The next time you’re lifting weights at the gym, playing tennis, running track or shooting hoops, take a closer look at the surface of the floor. You may not realize it, but you could be standing on hundreds of pairs of recycled sneakers. How is this possible? It’s all because of Nike’s socially responsible Reuse-A-Shoe program.
The Reuse-A-Shoe program began in 1990 as part of Nike’s commitment to create innovative and sustainable products. A Nike employee in Oregon named Steve Potter envisioned shredding up old Nike shoes into some type of reusable material. Fellow employee Sherri Bryant came up with the name “Reuse-A-Shoe,” and with the help from Nike co-founder Bill Bowerman, the program was set into motion.
Here’s how the process works:
- Shoes are collected at various locations.
- Sorters separate the rubber outsoles, foam midsoles and outer fabric from each shoe.
- The shoes are put into machines and are shredded, creating “Nike Grind.”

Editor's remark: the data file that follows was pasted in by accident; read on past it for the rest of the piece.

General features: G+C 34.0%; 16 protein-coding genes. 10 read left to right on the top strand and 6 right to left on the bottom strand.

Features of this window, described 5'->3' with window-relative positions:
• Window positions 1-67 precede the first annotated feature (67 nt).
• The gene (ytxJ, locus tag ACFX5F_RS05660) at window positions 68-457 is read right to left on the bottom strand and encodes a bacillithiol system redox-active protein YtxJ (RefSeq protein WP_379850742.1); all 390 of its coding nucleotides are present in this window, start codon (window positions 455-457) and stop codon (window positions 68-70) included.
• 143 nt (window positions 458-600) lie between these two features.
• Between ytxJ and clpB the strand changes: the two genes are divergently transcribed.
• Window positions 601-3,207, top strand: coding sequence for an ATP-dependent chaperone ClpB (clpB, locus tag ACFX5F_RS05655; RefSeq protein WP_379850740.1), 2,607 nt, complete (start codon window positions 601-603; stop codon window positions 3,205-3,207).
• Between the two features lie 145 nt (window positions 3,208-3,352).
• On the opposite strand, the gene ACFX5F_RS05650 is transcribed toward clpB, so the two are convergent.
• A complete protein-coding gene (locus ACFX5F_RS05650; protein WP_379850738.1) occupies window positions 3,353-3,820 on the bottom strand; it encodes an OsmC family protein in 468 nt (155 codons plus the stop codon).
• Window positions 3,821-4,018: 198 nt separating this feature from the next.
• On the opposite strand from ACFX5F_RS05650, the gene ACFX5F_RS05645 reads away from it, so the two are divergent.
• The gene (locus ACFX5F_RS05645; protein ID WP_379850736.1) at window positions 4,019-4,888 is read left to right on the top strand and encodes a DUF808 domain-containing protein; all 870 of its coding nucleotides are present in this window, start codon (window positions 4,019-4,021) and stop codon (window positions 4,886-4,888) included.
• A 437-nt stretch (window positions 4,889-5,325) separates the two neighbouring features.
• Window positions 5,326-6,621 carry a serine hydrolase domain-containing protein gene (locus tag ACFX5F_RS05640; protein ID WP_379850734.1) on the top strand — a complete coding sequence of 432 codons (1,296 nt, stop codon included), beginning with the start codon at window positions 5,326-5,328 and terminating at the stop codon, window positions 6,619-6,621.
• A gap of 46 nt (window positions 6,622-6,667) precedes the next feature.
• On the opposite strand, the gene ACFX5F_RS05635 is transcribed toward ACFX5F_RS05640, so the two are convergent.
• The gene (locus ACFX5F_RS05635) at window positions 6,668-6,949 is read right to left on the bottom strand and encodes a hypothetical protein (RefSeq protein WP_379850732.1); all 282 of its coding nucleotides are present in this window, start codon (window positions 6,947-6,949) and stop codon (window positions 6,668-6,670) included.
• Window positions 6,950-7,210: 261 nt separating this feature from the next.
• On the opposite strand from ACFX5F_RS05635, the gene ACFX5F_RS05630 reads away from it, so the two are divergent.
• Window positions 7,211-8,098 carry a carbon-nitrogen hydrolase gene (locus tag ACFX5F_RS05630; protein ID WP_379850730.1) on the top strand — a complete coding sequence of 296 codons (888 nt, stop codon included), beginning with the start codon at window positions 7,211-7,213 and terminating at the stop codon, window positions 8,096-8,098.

There are 3 types of Nike Grind surface material created from the shredded shoes:
- Nike Grind Rubber – Used to make outdoor tracks, gym floor tiles and playground surfaces.
2. Nike Grind Foam – Used to make outdoor basketball and tennis courts.
3. Nike Grind Fiber – Used for indoor basketball and volleyball courts, as well as for floors in community centers.
In addition to surfaces, Nike Grind is also used in various Nike sneakers like the Air Jordan XX3, Nike Pegasus 25 and Steve Nash’s Nike Trash Talk. It’s even used in snaps, buttons and zippers on Nike Apparel.
Since the Reuse-A-Shoe Program began in 1990, over 25 million pairs of sneakers have been captured and recycled into Nike Grind. If you’re interested in donating shoes to the program you can either donate up to 10 pairs of shoes at a nearby drop off location, or you can host a shoe drive.
The Nike Reuse-A-Shoe Program is a great way to reduce waste, create new products and educate people about being being environmentally conscious. Other green initiatives by Nike include creating the 2010 World Cup soccer jerseys from recycled plastic bottles, advocating for climate energy legislation and starting the Converse Reuse-A-Shoe Program.